quirke – we landed
allen toussaint – st james infirmary
ricki lee jones – show biz kids
nouvelle vague – a forest
shye ben Tzur & the rajasthan express w johnny greenwood – junun brass
ellen mcilwaine – higher ground
viken arman – willow
booker t & the mgs – sun king
lapo & ago – tuff
bengal sound – corners
preservation hall band & tom waits – tootie ma is a big fine thing
tiliboo – da@kondor
recondite – tie in
darkside – paper trails



Every summer I make headphone mixes for my friends that go to Burning Man. I really look forward to them, as I get to fill them with an eclectic mix of songs that are usually a bit outside my normal DJ lane. Listen to a few of them and you’ll get the idea.

We Landed – These intro vibes are from London producer Josh Quirke, who released his debut EP “Acid Beth”, whence this track derives, in 2014. He has since put out a selective smattering of material in very small doses. I added some Apollo 11 radio chatter on top for good measure.

St James Infirmary – A bit of mellow instrumental Blues to get things warmed up from NOLA legend Allen Toussaint’s 2009 “The Bright Mississippi” on Nonesuch Records. The track is an American Jazz Folk standard of unknown origin, first made famous by Louis Armstrong in 1928. Music scholars believe it to be loosely based on an eighteenth-century traditional Irish folk song called “The Unfortunate Rake”. Pretty sure that’s Don Byron on clarinet too.

Show Biz Kids – A nice, stripped-down cover of Steely Dan from American treasure Ricki Lee Jones. This was the opening track on her 2000 LP “It’s Like This”. Like a lot of Steely Dan songs, its a satyrical stab at the shallowness and excess of the 1970s Los Angeles ruling class, the wayward offspring of celebrities in particular. I was never sure if the backup singers were saying “Las Vegas” or “Lost Wages” and, lo and behold, google tells me it is apparently a combo of the two: “Las Wages”. Go figure.

A Forest – I dug up this 2004 Bossa Nova version of The Cure from Nouvelle Vague – a French band that was led by musicians Olivier Libaux and Marc Collin. Their name means “new wave” in French, which perhaps not coincidentally, is the same result you get when translating the Portuguese word Bossa Nova. There was a period in the early 2000s when NY cocktail bars and lounges had a weird revival of 60s lounge music, and this group was always in the mix back then.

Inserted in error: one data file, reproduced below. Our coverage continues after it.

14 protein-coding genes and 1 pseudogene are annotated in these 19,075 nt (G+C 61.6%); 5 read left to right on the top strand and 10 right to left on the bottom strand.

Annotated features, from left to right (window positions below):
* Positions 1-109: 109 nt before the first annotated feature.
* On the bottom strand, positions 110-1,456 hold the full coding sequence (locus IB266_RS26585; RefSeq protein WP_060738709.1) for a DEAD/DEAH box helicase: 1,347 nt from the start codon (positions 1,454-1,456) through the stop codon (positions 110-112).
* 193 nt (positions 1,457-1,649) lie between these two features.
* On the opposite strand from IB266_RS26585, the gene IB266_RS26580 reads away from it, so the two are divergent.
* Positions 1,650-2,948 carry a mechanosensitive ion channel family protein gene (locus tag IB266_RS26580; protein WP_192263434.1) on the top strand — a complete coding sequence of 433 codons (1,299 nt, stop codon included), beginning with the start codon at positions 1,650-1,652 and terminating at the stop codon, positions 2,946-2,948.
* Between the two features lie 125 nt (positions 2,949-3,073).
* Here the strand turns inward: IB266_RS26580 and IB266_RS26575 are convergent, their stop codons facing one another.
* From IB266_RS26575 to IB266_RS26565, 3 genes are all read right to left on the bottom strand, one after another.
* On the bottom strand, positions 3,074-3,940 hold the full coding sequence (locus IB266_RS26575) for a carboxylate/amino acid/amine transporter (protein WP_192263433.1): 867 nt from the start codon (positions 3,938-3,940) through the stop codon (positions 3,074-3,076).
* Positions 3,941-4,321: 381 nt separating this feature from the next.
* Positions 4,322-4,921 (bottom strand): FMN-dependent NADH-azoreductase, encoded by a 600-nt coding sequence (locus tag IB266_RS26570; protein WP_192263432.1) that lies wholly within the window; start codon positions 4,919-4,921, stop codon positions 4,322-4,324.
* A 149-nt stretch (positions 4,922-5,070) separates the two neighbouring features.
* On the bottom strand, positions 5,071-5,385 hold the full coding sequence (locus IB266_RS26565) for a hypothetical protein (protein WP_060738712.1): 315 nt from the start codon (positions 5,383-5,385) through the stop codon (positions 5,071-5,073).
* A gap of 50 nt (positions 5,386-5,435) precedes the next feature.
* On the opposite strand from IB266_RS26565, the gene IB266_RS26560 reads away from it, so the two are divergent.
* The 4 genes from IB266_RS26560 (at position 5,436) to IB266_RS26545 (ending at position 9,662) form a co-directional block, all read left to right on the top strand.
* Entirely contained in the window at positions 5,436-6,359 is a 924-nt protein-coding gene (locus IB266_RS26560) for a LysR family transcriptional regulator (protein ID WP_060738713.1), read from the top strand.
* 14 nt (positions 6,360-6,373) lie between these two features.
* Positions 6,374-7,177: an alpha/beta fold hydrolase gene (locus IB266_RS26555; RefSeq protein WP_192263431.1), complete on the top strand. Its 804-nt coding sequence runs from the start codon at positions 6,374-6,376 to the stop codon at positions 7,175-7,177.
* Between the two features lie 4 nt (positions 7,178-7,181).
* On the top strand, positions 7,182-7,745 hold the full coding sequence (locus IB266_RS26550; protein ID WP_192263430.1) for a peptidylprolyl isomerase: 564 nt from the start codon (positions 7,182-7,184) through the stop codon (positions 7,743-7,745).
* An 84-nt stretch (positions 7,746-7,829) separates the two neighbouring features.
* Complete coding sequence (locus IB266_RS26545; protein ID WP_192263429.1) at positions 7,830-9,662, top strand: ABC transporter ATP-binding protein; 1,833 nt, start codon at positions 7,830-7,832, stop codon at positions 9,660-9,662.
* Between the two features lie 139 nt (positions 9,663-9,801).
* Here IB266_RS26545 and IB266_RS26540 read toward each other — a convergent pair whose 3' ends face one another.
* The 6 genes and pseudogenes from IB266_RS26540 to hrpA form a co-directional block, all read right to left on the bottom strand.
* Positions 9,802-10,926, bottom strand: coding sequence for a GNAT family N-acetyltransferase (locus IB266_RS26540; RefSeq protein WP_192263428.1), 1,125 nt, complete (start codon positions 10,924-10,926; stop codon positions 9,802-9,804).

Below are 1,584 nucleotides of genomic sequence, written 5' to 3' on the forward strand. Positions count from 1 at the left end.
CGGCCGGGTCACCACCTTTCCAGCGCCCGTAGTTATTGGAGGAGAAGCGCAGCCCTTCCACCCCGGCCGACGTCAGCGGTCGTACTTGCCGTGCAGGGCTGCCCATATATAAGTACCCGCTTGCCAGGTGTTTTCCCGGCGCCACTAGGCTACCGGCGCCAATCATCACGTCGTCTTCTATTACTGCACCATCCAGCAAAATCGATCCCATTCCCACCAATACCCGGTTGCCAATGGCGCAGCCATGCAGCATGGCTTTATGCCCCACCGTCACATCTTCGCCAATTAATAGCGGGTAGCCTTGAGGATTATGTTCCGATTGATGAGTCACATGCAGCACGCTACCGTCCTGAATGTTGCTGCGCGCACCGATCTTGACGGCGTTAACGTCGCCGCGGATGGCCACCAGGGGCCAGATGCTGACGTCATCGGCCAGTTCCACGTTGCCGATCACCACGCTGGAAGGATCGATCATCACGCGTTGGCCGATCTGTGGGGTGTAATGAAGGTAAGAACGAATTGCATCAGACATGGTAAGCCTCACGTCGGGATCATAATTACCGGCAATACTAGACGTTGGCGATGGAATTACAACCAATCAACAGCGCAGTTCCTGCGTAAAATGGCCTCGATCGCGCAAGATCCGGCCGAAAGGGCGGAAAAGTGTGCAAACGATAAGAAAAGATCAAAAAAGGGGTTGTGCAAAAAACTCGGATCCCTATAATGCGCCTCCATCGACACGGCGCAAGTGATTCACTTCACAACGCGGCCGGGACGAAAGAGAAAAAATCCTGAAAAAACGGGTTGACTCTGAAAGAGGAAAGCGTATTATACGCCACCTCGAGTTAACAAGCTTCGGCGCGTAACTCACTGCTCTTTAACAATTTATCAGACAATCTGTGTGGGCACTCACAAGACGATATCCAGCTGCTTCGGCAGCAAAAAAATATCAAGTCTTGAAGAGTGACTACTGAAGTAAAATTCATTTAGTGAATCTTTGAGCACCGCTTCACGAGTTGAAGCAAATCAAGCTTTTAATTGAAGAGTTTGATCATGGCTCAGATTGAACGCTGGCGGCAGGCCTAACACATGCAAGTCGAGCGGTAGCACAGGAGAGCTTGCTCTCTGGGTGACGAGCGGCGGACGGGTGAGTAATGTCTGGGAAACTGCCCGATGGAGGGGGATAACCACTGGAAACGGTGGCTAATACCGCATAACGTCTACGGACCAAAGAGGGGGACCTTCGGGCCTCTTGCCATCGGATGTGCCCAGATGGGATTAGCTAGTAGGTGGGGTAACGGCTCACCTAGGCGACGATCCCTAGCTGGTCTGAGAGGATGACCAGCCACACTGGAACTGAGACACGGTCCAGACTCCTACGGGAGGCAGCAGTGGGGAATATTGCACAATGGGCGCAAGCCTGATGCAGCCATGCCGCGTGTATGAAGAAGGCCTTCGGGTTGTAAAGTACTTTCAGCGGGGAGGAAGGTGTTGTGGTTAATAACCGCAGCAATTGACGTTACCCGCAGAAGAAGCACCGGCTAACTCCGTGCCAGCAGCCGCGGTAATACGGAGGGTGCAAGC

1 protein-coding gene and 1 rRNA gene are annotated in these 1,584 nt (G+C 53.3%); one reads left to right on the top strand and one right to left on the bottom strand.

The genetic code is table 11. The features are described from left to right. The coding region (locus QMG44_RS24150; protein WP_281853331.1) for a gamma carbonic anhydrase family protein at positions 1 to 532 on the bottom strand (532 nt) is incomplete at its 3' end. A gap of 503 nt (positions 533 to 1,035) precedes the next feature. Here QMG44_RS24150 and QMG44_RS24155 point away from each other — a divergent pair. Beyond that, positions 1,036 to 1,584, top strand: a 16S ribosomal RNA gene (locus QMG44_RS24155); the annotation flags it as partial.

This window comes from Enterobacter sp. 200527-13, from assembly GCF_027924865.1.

Junun Brass – Radiohead guitarist Johnny Greenwood and Israeli composer Shye Ben Tzur collaborated in 2015 to record and album in India with all instruments native to the region. They assembled a band that they called The Rajasthan Express, and set about writing music that combined Bollywood Brass sounds with Sufi music from India and Southeast Asia and Muslim Roma Gypsies. Paul Thomas Anderson made a doc about the whole thing that I still need to see. Also, I humbly suggest you check out Greenwood’s sublime soundtrack for PTA’s last movie, Phantom Thread.

Higher Ground – I really love this wicked slide guitar version of the Stevie Wonder classic. Ellen McIlwaine was born in Nashville but adopted by Christian Missionaries who raised her mostly in Japan, where she learned to play piano by copying Fats Domino and Professor Longhair from Japanese radio. She moved back to the states in the mid 60s and cut her teeth opening for Jimi Hendrix and Muddy Waters at NY’s famous Cafe Au Go Go. This song appears on her 3rd LP, The Real Ellen McIlwaine, recorded in Montreal in 1975.